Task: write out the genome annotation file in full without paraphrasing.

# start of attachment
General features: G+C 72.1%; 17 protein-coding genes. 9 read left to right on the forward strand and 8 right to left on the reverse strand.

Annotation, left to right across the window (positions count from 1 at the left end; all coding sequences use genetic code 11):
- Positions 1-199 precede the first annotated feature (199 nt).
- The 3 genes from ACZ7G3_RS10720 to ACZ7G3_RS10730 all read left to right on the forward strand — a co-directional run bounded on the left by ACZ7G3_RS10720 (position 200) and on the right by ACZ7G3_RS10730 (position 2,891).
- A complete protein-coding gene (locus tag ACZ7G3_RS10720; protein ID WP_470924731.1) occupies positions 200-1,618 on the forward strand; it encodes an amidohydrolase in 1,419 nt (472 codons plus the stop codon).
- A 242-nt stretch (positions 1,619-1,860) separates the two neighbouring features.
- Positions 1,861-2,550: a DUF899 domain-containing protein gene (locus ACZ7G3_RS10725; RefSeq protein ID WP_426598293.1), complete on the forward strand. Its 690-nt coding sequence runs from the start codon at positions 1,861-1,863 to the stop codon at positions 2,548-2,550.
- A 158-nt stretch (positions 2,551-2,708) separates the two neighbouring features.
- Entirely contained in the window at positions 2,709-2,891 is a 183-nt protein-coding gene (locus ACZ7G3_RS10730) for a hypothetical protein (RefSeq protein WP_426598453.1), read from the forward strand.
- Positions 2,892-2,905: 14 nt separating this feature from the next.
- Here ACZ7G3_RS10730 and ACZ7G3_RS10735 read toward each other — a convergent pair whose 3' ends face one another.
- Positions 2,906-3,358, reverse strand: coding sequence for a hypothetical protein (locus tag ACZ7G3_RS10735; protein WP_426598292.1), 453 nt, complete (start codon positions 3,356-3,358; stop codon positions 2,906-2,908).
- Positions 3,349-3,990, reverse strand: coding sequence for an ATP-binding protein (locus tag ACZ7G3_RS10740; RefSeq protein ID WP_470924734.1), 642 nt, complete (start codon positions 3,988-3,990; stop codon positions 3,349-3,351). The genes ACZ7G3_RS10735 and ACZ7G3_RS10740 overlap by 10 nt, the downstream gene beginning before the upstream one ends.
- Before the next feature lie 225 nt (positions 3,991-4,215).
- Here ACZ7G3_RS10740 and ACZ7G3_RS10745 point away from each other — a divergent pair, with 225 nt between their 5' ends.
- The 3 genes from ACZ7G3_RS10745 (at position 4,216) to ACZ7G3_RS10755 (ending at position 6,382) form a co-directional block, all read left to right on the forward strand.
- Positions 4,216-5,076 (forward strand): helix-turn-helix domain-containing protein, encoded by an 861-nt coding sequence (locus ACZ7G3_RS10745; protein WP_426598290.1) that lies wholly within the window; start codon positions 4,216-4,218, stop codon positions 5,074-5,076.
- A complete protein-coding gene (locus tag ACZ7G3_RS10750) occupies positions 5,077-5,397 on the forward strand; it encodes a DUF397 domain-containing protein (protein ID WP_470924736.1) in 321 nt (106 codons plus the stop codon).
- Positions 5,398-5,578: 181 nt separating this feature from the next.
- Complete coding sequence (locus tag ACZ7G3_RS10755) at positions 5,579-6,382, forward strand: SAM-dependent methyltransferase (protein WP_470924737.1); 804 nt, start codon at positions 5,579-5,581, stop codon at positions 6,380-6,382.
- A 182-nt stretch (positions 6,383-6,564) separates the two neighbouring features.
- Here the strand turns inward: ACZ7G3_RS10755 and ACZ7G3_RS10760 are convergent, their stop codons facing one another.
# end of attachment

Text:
General features: G+C 72.1%; 17 protein-coding genes. 9 read left to right on the forward strand and 8 right to left on the reverse strand.

Annotation, left to right across the window (positions count from 1 at the left end; all coding sequences use genetic code 11):
- Positions 1-199 precede the first annotated feature (199 nt).
- The 3 genes from ACZ7G3_RS10720 to ACZ7G3_RS10730 all read left to right on the forward strand — a co-directional run bounded on the left by ACZ7G3_RS10720 (position 200) and on the right by ACZ7G3_RS10730 (position 2,891).
- A complete protein-coding gene (locus tag ACZ7G3_RS10720; protein ID WP_470924731.1) occupies positions 200-1,618 on the forward strand; it encodes an amidohydrolase in 1,419 nt (472 codons plus the stop codon).
- A 242-nt stretch (positions 1,619-1,860) separates the two neighbouring features.
- Positions 1,861-2,550: a DUF899 domain-containing protein gene (locus ACZ7G3_RS10725; RefSeq protein ID WP_426598293.1), complete on the forward strand. Its 690-nt coding sequence runs from the start codon at positions 1,861-1,863 to the stop codon at positions 2,548-2,550.
- A 158-nt stretch (positions 2,551-2,708) separates the two neighbouring features.
- Entirely contained in the window at positions 2,709-2,891 is a 183-nt protein-coding gene (locus ACZ7G3_RS10730) for a hypothetical protein (RefSeq protein WP_426598453.1), read from the forward strand.
- Positions 2,892-2,905: 14 nt separating this feature from the next.
- Here ACZ7G3_RS10730 and ACZ7G3_RS10735 read toward each other — a convergent pair whose 3' ends face one another.
- Positions 2,906-3,358, reverse strand: coding sequence for a hypothetical protein (locus tag ACZ7G3_RS10735; protein WP_426598292.1), 453 nt, complete (start codon positions 3,356-3,358; stop codon positions 2,906-2,908).
- Positions 3,349-3,990, reverse strand: coding sequence for an ATP-binding protein (locus tag ACZ7G3_RS10740; RefSeq protein ID WP_470924734.1), 642 nt, complete (start codon positions 3,988-3,990; stop codon positions 3,349-3,351). The genes ACZ7G3_RS10735 and ACZ7G3_RS10740 overlap by 10 nt, the downstream gene beginning before the upstream one ends.
- Before the next feature lie 225 nt (positions 3,991-4,215).
- Here ACZ7G3_RS10740 and ACZ7G3_RS10745 point away from each other — a divergent pair, with 225 nt between their 5' ends.
- The 3 genes from ACZ7G3_RS10745 (at position 4,216) to ACZ7G3_RS10755 (ending at position 6,382) form a co-directional block, all read left to right on the forward strand.
- Positions 4,216-5,076 (forward strand): helix-turn-helix domain-containing protein, encoded by an 861-nt coding sequence (locus ACZ7G3_RS10745; protein WP_426598290.1) that lies wholly within the window; start codon positions 4,216-4,218, stop codon positions 5,074-5,076.
- A complete protein-coding gene (locus tag ACZ7G3_RS10750) occupies positions 5,077-5,397 on the forward strand; it encodes a DUF397 domain-containing protein (protein ID WP_470924736.1) in 321 nt (106 codons plus the stop codon).
- Positions 5,398-5,578: 181 nt separating this feature from the next.
- Complete coding sequence (locus tag ACZ7G3_RS10755) at positions 5,579-6,382, forward strand: SAM-dependent methyltransferase (protein WP_470924737.1); 804 nt, start codon at positions 5,579-5,581, stop codon at positions 6,380-6,382.
- A 182-nt stretch (positions 6,383-6,564) separates the two neighbouring features.
- Here the strand turns inward: ACZ7G3_RS10755 and ACZ7G3_RS10760 are convergent, their stop codons facing one another.